Filming for the movie began on October 13, 1938, in Culver City, California. The shooting schedule was grueling, with filming covering six days a week and lasting 16 hours a day. Plus the lights needed for the Technicolor filming heated the set to about 100 degrees. Filming ended on March 16, 1939. Though there would be reshoots through May.

The studio began showing test screenings in California as early as June 5. At the time the film was almost two hours long and they needed to cut some of it. They nearly cut out “Over the Rainbow” but producers and directors fought to keep it in. After three test previews in Wisconsin and Massachusetts, The Wizard of Oz officially premiered in Hollywood on August 15, 1939. This was followed by a New York City premiere two days later and then a national opening on August 25.

 

While the film proved to be popular with audiences, its high cost (about $2.8 million) meant it needed to make quite a bit of money to be a financial success. Its first release only made about $3 million, which was an impressive sum for the time, but wasn’t enough to be considered a success. That year The Wizard of Oz was nominated for six Academy Awards and would go on to win two – Best Original Song and Best Original Score.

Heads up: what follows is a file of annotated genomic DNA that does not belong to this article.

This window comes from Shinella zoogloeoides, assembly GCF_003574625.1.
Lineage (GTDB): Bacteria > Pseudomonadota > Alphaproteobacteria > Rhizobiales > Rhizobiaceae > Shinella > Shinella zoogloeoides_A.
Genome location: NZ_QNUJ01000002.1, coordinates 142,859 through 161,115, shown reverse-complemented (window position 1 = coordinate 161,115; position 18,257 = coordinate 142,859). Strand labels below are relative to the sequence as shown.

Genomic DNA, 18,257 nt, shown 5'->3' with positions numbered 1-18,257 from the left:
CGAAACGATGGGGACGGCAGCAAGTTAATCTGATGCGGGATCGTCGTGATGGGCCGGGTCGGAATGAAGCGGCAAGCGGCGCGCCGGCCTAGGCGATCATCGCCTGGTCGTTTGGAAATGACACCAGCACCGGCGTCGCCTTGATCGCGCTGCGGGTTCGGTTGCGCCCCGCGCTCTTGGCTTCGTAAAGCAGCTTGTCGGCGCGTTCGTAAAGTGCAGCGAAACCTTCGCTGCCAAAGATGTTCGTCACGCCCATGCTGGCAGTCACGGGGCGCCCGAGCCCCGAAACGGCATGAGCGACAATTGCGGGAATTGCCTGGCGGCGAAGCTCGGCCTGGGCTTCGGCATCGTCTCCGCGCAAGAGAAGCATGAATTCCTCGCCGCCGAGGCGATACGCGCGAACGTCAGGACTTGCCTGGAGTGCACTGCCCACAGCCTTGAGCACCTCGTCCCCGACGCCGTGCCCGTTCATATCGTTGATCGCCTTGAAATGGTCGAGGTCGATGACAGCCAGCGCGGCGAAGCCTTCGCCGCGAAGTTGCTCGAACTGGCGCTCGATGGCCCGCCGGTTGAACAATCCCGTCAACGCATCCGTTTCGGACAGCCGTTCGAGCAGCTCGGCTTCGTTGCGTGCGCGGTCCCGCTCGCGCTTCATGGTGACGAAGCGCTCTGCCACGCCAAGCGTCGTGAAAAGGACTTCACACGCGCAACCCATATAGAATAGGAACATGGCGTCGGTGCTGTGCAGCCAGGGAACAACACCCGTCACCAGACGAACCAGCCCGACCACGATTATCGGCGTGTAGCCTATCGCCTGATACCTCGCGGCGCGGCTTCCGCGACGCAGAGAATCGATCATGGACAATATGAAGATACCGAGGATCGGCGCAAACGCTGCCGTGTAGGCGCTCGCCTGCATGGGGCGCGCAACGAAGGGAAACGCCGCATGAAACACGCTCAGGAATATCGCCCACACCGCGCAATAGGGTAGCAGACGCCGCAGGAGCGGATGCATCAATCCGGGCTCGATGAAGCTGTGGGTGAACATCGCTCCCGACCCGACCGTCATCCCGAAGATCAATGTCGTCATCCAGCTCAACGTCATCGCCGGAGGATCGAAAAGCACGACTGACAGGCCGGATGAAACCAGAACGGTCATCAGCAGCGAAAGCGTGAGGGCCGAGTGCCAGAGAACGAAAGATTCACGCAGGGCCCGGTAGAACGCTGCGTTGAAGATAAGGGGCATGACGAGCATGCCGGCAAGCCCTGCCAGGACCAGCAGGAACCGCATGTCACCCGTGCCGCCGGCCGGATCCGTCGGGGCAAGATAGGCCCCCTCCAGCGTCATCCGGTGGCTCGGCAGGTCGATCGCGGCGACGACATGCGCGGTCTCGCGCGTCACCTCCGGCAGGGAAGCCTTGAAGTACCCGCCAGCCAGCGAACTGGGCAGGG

The Wizard of Oz enjoyed a resurgence a decade later when it was re-released in theaters in 1949.   Then in 1956 CBS began playing it on television every year, helping it to become beloved to generations. Today its considered one of the greatest American films in history and is part of the National Film Registry and UNESCO’s Memory of the World Register.